Smarting over a string of box-office flops including Hollywood Homicide and Wicker Park and tired of being chased around L.A. by paparazzi, Josh Hartnett recently put his career on hold and retreated to his hometown of Minneapolis, MN.
Now, two years later, the Pearl Harbor actor has re-emerged with a handful of projects in various stages of production. First up is Lucky Number Slevin, a crime thriller about a man who finds himself inexplicably targeted by a handful of thugs (Ben Kingsley, Morgan Freeman and Bruce Willis).
Later this year, the 27-year-old Hartnett will appear in Brian DePalma's Black Dahlia opposite girlfriend Scarlett Johansson. He's also set to star in Resurrecting The Champ, a boxing flick with Samuel L. Jackson, and The Prince Of Cool, a biopic about jazz singer Chet Baker.
Over breakfast in New York, Hartnett talks about his unusual Slevin wardrobe, working with Oscar winners and learning to swat away those nosy shutterbugs.
Q: It's been two years since you've starred in a film. What have you been doing with yourself in Minnesota?
A: For a lot of the time, I didn't really want to leave my house. Anyone who's been in the business for awhile knows the feeling. You have to navigate a lot of things. I wouldn't say that sitting at home and just throwing away my entire public life was the best way of dealing with it but I was young.
Q: So, all of the attention got to you?
A: Yes. It's a horrible thing to be stalked all day by a guy with a camera who is taking literally every moment of your life and putting it into a magazine. Finally, I just sort of had to stand up for myself. Now, when people are around and really bothering me, I tell them, `I'm trying to live my life and if you're going to be in my face for the entire day there's going to be a problem.'
Q: Are you back in Hollywood for good now?
A: Well, I live in New York. But, yeah, I'm going to stick with [acting] and not quit it. Absolutely.
Q: You spend the first third of Lucky Number Slevin running around in a towel. What was the toughest part of that scenario?
A: The challenge was not to get freaked out and go start working out and trying to get all buff. I did The Black Dahlia afterwards and I did go to the gym for four or five hours a day for that movie. But when I did Slevin, I made a really conscious choice not to be ripped because I thought that it would be distracting. I wanted my character to be kind of schlubby.
Q: Why was that?
A: I wanted him to be soft and unobtrusive. We made a real effort to make me seem like he was absolutely no threat to anyone.
Q: Were you worried about people seeing the movie and thinking that you'd let yourself go?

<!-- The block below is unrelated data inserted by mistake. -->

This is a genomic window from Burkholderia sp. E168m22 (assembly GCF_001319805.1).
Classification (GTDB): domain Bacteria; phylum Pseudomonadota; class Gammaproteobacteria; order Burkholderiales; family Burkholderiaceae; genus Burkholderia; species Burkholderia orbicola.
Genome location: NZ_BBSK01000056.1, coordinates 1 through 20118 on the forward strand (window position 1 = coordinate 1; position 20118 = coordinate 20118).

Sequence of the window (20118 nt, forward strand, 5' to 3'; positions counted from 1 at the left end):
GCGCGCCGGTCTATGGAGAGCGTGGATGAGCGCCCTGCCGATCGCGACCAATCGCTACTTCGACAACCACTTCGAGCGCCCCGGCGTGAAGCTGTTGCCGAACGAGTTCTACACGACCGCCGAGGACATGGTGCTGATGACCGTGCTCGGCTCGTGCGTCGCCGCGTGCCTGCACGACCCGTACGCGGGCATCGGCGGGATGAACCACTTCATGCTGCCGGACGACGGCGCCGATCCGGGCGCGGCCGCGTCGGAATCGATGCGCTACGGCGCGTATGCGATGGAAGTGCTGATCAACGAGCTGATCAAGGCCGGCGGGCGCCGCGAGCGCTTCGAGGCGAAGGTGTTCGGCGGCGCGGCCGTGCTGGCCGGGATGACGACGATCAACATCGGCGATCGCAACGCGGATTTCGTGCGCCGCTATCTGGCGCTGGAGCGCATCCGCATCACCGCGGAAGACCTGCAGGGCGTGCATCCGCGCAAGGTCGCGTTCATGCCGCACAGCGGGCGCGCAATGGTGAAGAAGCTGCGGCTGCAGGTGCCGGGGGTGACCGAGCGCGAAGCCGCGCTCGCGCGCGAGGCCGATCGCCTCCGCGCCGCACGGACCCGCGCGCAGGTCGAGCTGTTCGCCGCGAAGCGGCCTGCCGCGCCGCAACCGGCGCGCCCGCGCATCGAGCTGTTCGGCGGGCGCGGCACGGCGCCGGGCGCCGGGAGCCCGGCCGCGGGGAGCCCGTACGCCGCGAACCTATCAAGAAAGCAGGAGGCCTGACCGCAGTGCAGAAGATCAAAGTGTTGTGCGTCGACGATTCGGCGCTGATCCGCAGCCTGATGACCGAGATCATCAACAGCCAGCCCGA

A: Nah, because they'll see me in Black Dahlia in five or six months.
Q: Did you think of doing all your Slevin interviews in a towel?
A: Good one. You're the first person to ask me that today.
Q: How intimidating was it to co-star in a film with Oscar winners like Ben Kingsley and Morgan Freeman?
A: I was definitely intimidated, but I wasn't worried. I just didn't want to become the black hole at the center of the film. I wanted to be able to hold up my end. Morgan and Sir Ben were the easiest people to work with. They don't have anything to prove to you or to anyone else on the set. So it just makes for a lot less drama.
Q: You've held a gun in a lot of your movies. Are you comfortable playing a tough guy?
A: There is something powerful about holding a gun, but I don't like it. I was actually in a situation recently where I was sort of afraid for myself because this guy was kind of losing his mind a little bit and he had his hand in his pocket and I just thought for a second, "What if he had a gun?" He was like 10 feet away from me and he was kind of yelling at me. It's too easy to kill someone with a gun.
Q: You're a vegetarian. Are you opposed to people using guns to hunt?
A: Hunting for sport is a sad thing. I wish that there were no guns around. Look at the murder rates in Japan or England where guns aren't readily available. It makes you realize that [criminal activity] really does have a lot to do with whether guns are just sitting around.
Q: The dialogue in Slevin is rat-a-tat fast. How did you get your mouth around all of those crazy lines?
A: I watched His Gal Friday. That's a great movie, by the way. I actually liked the nature of the dialogue in Slevin. A lot of acting these days is so much about subtext. As a young actor who wasn't trained all that much, I spend a lot of time trying to understand the whole Lee Strasberg/Stella Adler school of acting where everything has to be from the inside out. But this was easier. I was more focused on what I was saying instead of what I was feeling.
Q: So, you forgot that you were acting?
A: Exactly. As Sir Ben says, "If you're an emotional, empathetic human being, which is what an actor should be, then all of the right emotions will run through you no matter what you're doing."
Q: There's a lot of Internet rumors about you and Scarlett possibly breaking up. Care to comment?
A: Really? Well, there are new rumors everyday. I don't talk about my private life for this exact reason because there is always a new rumor and most of the time they're false. I read things about myself all the time that aren't true.
Q: Do you ever have to call up your folks and set the rumors straight?
A: No. They're fine. They don't even read that stuff. Actually, my mom probably collects it. But she doesn't tell me if she does.Copyright © 2015, The Baltimore Sun